"Game of Thrones" has been off the air for a few months, but a few shows arriving in coming weeks should satisfy TV's scantily clad hooker quota.
In fact, with the return of AMC's "Hell on Wheels" and the debuts of "Copper" and "The Crimson Petal and the White" -- a trio of hardscrabble dramas set in the 19th Century -- the next few weeks are starting to look like Tribute to Old-Timey Prostitutes Month. In other words, attractive women in random states of undress -- also a feature of the returning Starz series "Boss" -- should be especially easy to find (not that they were in danger of going out of style, of course).
Let's take the shows -- most of which are discussed in one of this week's Talking TV podcasts -- one by one in order of their arrivals, shall we?
- "Hell on Wheels," 9 p.m. ET Sunday, AMC The second season of this Western finds it marginally better paced and the characters moderated a bit from the broad archetypes seen in Season 1, but I still find little to compel me in the story of a robber baron and an ex-soldier teaming up to get a transcontinental railroad built.
The best part of this show by far is Christopher Heyerdahl, who plays an enigmatic but entirely magnetic character called the Swede; there's a scene of him and Tom Noonan, who plays a wayward preacher, that, in its loopy looseness and strange poignance, reminded me of certain moments in "Deadwood."
But rest of the supporting characters aren't nearly as interesting and much of the rest of the drama feels dry, predictable and sluggish. I rarely become absorbed by the world of "Wheels" and the characters' dilemmas remain stubbornly uninvolving. It's a mystery to me how something about the building of railroad can so often fail to take advantage of the literal engine at its core.
As was the case in the first season of this show, Kelsey Grammer provides a charismatic focus when his character, Chicago mayor Tom Kane, is on screen; but the rest of the show isn't nearly up to the standard he sets in the acting department.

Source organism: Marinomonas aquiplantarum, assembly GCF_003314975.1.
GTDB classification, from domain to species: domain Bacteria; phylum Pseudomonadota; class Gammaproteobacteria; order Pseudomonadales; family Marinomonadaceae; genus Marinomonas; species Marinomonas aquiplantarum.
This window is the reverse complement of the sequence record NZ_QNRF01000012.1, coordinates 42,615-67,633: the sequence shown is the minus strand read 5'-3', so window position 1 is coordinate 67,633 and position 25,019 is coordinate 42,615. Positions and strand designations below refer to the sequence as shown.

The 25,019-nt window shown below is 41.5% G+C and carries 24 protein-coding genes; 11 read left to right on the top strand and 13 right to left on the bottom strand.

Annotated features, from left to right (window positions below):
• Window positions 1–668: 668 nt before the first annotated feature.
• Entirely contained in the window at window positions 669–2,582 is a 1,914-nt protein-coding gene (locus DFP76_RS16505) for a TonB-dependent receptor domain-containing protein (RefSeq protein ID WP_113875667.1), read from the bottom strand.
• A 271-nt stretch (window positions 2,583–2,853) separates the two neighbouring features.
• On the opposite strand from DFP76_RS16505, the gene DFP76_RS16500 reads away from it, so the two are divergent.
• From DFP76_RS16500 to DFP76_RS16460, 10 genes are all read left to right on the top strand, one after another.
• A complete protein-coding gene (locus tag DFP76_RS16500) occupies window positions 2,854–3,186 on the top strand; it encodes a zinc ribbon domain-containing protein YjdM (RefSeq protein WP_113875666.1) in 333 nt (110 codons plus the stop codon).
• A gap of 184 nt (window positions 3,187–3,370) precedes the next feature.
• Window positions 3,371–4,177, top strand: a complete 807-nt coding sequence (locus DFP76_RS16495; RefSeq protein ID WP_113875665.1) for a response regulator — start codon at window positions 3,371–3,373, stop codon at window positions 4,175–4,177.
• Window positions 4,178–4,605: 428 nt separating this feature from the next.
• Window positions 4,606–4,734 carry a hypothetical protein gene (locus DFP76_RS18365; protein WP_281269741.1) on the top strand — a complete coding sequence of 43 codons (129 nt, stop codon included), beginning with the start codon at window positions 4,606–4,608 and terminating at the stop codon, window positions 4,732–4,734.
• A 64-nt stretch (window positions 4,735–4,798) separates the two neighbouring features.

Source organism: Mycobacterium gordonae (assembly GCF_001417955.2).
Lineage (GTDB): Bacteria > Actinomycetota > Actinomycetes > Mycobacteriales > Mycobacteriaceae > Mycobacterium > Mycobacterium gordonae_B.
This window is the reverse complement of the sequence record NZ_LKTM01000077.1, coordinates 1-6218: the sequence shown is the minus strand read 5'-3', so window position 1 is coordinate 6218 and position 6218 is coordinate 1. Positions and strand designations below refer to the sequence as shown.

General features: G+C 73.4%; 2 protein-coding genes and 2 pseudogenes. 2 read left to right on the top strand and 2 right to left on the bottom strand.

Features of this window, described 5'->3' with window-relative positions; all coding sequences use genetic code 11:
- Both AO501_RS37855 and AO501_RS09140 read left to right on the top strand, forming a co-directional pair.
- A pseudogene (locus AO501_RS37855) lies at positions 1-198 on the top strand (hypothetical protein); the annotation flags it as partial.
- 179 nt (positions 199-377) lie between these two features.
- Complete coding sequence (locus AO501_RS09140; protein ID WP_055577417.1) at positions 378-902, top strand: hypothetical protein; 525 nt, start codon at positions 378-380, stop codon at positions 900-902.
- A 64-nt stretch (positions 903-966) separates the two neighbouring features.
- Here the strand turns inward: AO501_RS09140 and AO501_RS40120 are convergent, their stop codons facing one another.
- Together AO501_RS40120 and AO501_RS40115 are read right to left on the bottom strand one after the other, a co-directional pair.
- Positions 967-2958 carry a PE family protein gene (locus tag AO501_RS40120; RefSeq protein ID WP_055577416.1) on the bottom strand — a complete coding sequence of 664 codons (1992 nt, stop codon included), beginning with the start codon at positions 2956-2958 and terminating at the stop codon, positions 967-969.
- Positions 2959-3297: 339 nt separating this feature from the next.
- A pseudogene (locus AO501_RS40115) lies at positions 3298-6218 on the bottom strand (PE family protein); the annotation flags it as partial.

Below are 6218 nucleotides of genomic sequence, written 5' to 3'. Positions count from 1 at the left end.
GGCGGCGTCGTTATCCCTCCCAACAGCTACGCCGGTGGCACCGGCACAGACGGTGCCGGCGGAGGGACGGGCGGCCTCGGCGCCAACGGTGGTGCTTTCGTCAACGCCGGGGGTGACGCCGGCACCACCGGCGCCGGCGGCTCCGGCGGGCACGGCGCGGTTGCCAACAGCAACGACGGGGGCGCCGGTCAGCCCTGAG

There are fitful moments that work, but the show also manages to shoot itself in the foot regularly. In the first episode, there's a Hey, Boobs! moment even more gratuitous than the ones in "Magic City"; it's vaguely arty and pretentious; it's full of characters who either secretly dislike each other or openly dislike each other and all in all, make for a sour atmosphere.
Those elements would be potentially forgivable if the show had anything approaching reasonably decent pace and depth, but the random stabs at ambition on "Boss" don't disguise the fact that it appears to have nothing to say and few original ideas when it comes to the story of the implacable Kane's physical and mental degeneration. The addition of drearily symbolic hallucinations and the subtraction of Martin Donovan's advisor character don't bode well for the show's second season, all things considered.
This is BBC America's first original scripted series, Barry Levinson is an executive producer and its head writer is Tom Fontana ("Oz," "Homicide"), so my expectations were robust when it came to "Copper," in which Tom Weston-Jones plays a New York detective working the rough Five Points district in 1864.
As it is, the decent but unspectacular "Copper" comes off as "Deadwood Cop," minus the Milch: It's more or less a police procedural with added corsets and waistcoats. In the first two episodes, the drama doesn't do much with the character-building opportunities offered by cable, and that's very strange, given that British dramas (especially the top tier of U.K. cop dramas) are usually so meaty in that regard. Weston-Jones' character has a troubled past, but his personal quest feels a little shopworn, and the police cases aren't that complex or unpredictable.
Also, as is the case with "Hell on Wheels," "Copper" makes one appreciate the attention to detail on "Game of Thrones," which allows the viewer to fully submerge himself or herself in the show's world. These shows don't have "Game's" coin or the HBO show's exceptional world-building abilities; I can lose myself in Westeros, but while watching "Copper" and "Wheels." I rarely forgot that I was looking at period-specific sets (watching actors recite occasionally stilted dialogue didn't help matters).
Of the four dramas mentioned here, this is the one I'm most likely to give additional chances, but that leap of faith is based more on the show's pedigree than on the workmanlike episodes I saw.
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